A pot of gold: Coffee's clean bill of health

September 14, 1995|By Jane E. Brody | Jane E. Brody,New York Times News Service

With coffee bars proliferating from Seattle to Baltimore, and the specialty coffees they feature promising to turn around a decades-long decline in American coffee consumption, the news about coffee's effects on health is surprisingly good.

A substantial amount of research, including several large studies done in the last few years, has turned up little solid scientific evidence to indict a moderate intake of coffee or caffeine as a serious or even minor health threat.

"Some of the most serious hazards that were linked to caffeine in the past have not panned out," said Dr. James L. Mills, who studies caffeine's effects on pregnancy at the National Institute of Child Health and Human Development in Bethesda.

After peaking in 1962 at 3.12 cups per person a day, coffee consumption endured a 30-year slide in popularity, finally stabilizing in the mid-1990s around 1.7 cups, according to a survey conducted last winter by the National Coffee Association.

Of course, caffeine is also present in black and green teas and in soft drinks. Eighty percent of Americans consume at least one beverage containing caffeine every day, and among Americans over 18, the per-capita consumption of caffeine is about 200 milligrams a day.

Dr. Mills noted that heavy consumers of caffeine -- those who drink eight or more 5-ounce cups of coffee a day -- tend to be "very overworked, driven people who are generally not the best health risks."

For the average healthy person, about the most serious charge science can levy against caffeine is that it may be addictive. After 18 to 24 hours, its absence, even in those who consume it moderately, sometimes results in withdrawal symptoms, including severe headaches, fatigue, depression and poor concentration.

Concerns about the effects of caffeine on pregnancy and fetal development also persist.

Despite a score of studies on the relationship between caffeine and a woman's ability to conceive and deliver a full-term, full-size, healthy infant, researchers are still arguing about the reproductive risks of even relatively high doses of caffeine before or during pregnancy. All relevant studies have suffered from one or more methodological limitations that might invalidate their findings, scientists say.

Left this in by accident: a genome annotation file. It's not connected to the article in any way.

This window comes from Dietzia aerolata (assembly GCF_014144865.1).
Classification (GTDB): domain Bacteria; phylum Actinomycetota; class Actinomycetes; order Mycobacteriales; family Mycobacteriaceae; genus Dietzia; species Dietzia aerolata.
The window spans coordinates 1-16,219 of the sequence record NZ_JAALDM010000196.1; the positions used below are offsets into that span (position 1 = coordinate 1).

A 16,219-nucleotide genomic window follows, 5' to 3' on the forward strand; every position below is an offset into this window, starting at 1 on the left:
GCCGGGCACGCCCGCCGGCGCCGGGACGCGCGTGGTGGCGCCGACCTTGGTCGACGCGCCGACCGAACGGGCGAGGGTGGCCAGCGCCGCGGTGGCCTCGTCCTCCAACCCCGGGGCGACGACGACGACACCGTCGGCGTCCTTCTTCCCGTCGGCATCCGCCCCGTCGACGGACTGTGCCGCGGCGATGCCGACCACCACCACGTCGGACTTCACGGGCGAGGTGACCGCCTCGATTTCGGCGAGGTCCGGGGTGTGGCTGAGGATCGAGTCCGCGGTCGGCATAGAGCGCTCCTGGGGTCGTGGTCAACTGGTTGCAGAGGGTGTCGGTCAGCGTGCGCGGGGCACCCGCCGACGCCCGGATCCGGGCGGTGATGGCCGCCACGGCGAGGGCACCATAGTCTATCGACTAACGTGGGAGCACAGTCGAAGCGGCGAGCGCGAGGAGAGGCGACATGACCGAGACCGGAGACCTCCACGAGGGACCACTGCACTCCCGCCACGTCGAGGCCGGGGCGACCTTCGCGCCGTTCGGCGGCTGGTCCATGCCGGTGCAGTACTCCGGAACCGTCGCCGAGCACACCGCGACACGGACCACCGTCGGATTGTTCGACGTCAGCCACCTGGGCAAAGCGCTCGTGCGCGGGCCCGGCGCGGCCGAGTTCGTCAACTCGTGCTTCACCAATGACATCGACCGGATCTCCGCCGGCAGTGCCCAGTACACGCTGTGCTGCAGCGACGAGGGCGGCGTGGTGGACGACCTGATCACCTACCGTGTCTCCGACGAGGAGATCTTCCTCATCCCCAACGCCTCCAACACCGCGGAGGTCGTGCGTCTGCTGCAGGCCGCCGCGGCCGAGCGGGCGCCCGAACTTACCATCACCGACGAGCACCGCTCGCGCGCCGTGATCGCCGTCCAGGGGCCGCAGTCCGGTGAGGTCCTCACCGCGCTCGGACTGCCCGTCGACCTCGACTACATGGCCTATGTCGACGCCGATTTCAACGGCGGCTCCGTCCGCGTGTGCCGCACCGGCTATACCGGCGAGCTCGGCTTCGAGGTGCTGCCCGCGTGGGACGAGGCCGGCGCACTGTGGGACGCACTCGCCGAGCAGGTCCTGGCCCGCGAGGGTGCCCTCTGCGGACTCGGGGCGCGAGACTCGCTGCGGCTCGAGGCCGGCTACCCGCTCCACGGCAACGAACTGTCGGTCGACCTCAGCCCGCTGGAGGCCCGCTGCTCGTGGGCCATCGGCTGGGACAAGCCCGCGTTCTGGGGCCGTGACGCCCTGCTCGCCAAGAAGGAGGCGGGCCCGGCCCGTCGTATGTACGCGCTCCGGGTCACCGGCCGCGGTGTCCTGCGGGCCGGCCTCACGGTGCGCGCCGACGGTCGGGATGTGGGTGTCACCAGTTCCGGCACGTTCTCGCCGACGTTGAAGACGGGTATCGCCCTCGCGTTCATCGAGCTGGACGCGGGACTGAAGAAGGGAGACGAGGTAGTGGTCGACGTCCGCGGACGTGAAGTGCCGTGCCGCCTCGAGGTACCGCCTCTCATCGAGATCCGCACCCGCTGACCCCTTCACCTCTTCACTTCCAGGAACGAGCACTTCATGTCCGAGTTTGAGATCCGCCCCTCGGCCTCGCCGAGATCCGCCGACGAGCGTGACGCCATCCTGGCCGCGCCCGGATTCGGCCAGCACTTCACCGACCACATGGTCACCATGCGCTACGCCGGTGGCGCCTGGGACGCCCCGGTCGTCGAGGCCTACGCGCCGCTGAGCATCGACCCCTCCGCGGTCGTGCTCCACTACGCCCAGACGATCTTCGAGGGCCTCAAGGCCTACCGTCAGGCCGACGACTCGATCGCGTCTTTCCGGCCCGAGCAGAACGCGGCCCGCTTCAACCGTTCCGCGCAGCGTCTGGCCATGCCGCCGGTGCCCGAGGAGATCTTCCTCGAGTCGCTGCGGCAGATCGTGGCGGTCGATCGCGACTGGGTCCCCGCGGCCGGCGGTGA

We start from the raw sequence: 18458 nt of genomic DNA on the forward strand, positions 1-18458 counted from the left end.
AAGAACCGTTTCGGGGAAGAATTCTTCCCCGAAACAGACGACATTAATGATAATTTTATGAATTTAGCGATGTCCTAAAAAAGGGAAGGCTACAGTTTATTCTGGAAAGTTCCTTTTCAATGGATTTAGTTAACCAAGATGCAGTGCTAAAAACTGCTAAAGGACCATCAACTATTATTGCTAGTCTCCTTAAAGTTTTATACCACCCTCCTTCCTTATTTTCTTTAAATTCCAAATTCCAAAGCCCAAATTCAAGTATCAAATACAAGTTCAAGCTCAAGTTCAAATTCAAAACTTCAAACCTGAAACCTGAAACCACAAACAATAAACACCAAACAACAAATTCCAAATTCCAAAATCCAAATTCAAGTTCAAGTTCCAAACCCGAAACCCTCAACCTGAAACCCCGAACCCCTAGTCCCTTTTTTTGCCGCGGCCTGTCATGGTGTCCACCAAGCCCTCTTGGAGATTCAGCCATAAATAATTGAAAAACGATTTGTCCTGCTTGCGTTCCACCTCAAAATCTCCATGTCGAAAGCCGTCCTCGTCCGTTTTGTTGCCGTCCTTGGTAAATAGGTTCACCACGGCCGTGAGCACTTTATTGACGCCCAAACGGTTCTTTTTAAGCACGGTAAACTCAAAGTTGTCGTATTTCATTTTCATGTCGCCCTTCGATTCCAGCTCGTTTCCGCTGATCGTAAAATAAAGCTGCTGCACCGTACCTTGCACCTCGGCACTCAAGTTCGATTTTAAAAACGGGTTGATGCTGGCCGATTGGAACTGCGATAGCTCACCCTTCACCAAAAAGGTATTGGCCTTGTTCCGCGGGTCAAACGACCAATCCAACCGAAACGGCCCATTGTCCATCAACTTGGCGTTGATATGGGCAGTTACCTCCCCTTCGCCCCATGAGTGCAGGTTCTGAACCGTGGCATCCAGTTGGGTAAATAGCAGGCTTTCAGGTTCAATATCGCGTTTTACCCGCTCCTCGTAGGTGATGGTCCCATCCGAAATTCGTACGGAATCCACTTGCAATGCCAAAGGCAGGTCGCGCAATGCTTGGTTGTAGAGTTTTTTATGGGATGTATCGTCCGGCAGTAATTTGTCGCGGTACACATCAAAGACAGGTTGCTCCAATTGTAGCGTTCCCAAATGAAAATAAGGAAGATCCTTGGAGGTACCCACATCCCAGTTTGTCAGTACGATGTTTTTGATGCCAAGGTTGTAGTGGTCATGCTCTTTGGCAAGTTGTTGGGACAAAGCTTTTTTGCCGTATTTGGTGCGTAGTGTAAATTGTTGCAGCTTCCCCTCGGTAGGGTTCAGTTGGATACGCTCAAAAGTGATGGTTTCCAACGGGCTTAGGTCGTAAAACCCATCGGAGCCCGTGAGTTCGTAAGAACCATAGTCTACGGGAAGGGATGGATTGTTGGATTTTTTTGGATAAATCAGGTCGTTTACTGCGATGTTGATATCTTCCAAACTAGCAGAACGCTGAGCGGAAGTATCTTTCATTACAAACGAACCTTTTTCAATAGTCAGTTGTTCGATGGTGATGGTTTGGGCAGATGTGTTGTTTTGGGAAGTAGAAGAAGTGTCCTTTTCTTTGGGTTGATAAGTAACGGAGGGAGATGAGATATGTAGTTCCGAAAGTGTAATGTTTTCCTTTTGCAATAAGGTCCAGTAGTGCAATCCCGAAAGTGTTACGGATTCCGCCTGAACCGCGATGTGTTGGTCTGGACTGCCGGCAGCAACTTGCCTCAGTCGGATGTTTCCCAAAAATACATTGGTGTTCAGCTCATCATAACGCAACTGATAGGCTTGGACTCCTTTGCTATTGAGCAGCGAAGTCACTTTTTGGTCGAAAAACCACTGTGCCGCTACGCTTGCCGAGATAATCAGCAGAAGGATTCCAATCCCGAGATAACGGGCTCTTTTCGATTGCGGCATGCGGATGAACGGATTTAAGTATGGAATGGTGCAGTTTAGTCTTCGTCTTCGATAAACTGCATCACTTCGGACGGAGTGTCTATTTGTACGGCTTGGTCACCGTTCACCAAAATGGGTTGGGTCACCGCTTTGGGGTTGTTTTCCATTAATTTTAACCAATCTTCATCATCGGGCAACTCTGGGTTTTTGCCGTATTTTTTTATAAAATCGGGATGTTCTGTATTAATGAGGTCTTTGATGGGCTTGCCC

While moderate consumption -- usually defined as two to four 5-ounce cups of coffee daily -- has thus far received a relatively clean bill of health even in people at high risk for developing heart disease or cancer, new studies have linked heavier daily intakes to heart attacks and bone loss in women.

In men with mild high blood pressure, several recent studies have shown that a significant rise in blood pressure can occur after just two or three cups of coffee, especially if caffeine is consumed before exercising.

Along with these cautionary findings has come encouraging news about caffeine's potential role in weight control.

Caffeine raises the rate at which the body burns calories for three or more hours after it is consumed, according to studies of healthy volunteers of normal weight in Denmark. Just 100 milligrams of caffeine -- the amount in one cup of coffee or two cans of cola -- can raise the metabolic rate by 3 to 4 percent, and larger intakes raise it even higher. If the consumer also exercises, the caloric burn stimulated by caffeine is greater still. But caffeine is no free lunch for dieters because it also effects the release of insulin, causing blood sugar to fall, which induces hunger pangs.

Caffeine, known chemically as 1,3,7-trimethylxanthine, is one of a class of methylxanthine compounds found in 63 plant products, including tea leaves, cocoa beans and coffee beans.

Similar to amphetamines but milder in its effects, caffeine stimulates the sympathetic nervous system, which regulates the body's automatic functions. As a central nervous system stimulant, it makes people feel more alert, temporarily relieves fatigue and promotes quick thinking. Its contrary effects on blood vessels often render it medically useful: it dilates arteries feeding the heart, increasing blood flow, and constricts arteries in the head, helping to counter migraine headaches.

The other chemicals

But caffeine is only one, albeit the best known, of about 500 chemicals in coffee. Indeed, caffeine was recently absolved of at least one of coffee's reputed ill effects -- the ability to raise serum cholesterol levels. That drawback, researchers in the Netherlands say, stems not from caffeine but from the oils in coffee beans that are extracted when the grounds are boiled. Those oils are not a problem when coffee is brewed through a paper filter, because the oils are left behind.

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